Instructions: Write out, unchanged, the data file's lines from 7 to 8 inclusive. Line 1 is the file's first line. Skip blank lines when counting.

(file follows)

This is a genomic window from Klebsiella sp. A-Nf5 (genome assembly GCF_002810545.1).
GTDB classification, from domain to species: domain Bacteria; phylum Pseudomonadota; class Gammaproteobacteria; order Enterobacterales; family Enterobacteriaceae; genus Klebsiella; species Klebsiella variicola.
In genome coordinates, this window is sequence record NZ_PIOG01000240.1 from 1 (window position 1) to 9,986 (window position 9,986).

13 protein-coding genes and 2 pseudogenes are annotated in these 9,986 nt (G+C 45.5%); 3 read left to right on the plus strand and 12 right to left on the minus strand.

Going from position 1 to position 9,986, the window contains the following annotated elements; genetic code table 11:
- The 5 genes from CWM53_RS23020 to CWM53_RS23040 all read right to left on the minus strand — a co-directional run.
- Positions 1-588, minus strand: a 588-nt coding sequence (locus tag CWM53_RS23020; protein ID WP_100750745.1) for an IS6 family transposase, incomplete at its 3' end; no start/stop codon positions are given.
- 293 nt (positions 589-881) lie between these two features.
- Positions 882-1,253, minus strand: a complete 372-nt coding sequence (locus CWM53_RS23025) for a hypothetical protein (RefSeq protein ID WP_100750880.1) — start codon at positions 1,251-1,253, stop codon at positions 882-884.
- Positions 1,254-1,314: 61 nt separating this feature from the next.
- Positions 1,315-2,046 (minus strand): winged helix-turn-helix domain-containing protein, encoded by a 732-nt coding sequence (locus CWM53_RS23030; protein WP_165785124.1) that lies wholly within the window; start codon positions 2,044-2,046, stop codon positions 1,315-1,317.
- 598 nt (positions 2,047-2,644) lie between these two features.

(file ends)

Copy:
- Positions 1-588, minus strand: a 588-nt coding sequence (locus tag CWM53_RS23020; protein ID WP_100750745.1) for an IS6 family transposase, incomplete at its 3' end; no start/stop codon positions are given.
- 293 nt (positions 589-881) lie between these two features.